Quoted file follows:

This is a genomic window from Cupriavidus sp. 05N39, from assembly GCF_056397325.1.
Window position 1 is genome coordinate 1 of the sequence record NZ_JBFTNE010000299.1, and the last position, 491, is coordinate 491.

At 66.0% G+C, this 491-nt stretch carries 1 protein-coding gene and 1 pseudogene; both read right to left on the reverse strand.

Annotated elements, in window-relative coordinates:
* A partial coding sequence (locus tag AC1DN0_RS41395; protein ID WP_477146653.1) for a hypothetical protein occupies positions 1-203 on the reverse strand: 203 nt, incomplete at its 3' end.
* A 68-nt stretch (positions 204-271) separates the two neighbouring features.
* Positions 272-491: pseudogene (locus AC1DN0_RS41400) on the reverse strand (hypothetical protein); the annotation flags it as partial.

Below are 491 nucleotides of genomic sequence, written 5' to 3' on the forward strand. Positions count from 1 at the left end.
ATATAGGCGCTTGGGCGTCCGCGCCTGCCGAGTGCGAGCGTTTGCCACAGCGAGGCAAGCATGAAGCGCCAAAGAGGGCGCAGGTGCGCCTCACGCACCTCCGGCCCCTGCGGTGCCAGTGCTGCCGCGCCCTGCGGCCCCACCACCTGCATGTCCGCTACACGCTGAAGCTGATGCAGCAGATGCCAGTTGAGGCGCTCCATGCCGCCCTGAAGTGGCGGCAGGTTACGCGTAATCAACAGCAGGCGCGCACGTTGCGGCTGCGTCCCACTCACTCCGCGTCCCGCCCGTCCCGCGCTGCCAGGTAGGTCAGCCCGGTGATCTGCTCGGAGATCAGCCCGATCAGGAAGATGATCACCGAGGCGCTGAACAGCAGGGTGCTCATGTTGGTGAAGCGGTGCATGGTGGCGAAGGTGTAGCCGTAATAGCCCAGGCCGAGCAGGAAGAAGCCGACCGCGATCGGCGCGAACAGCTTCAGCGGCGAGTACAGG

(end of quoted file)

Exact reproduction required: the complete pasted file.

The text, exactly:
This is a genomic window from Cupriavidus sp. 05N39, from assembly GCF_056397325.1.
Window position 1 is genome coordinate 1 of the sequence record NZ_JBFTNE010000299.1, and the last position, 491, is coordinate 491.

At 66.0% G+C, this 491-nt stretch carries 1 protein-coding gene and 1 pseudogene; both read right to left on the reverse strand.

Annotated elements, in window-relative coordinates:
* A partial coding sequence (locus tag AC1DN0_RS41395; protein ID WP_477146653.1) for a hypothetical protein occupies positions 1-203 on the reverse strand: 203 nt, incomplete at its 3' end.
* A 68-nt stretch (positions 204-271) separates the two neighbouring features.
* Positions 272-491: pseudogene (locus AC1DN0_RS41400) on the reverse strand (hypothetical protein); the annotation flags it as partial.

Below are 491 nucleotides of genomic sequence, written 5' to 3' on the forward strand. Positions count from 1 at the left end.
ATATAGGCGCTTGGGCGTCCGCGCCTGCCGAGTGCGAGCGTTTGCCACAGCGAGGCAAGCATGAAGCGCCAAAGAGGGCGCAGGTGCGCCTCACGCACCTCCGGCCCCTGCGGTGCCAGTGCTGCCGCGCCCTGCGGCCCCACCACCTGCATGTCCGCTACACGCTGAAGCTGATGCAGCAGATGCCAGTTGAGGCGCTCCATGCCGCCCTGAAGTGGCGGCAGGTTACGCGTAATCAACAGCAGGCGCGCACGTTGCGGCTGCGTCCCACTCACTCCGCGTCCCGCCCGTCCCGCGCTGCCAGGTAGGTCAGCCCGGTGATCTGCTCGGAGATCAGCCCGATCAGGAAGATGATCACCGAGGCGCTGAACAGCAGGGTGCTCATGTTGGTGAAGCGGTGCATGGTGGCGAAGGTGTAGCCGTAATAGCCCAGGCCGAGCAGGAAGAAGCCGACCGCGATCGGCGCGAACAGCTTCAGCGGCGAGTACAGG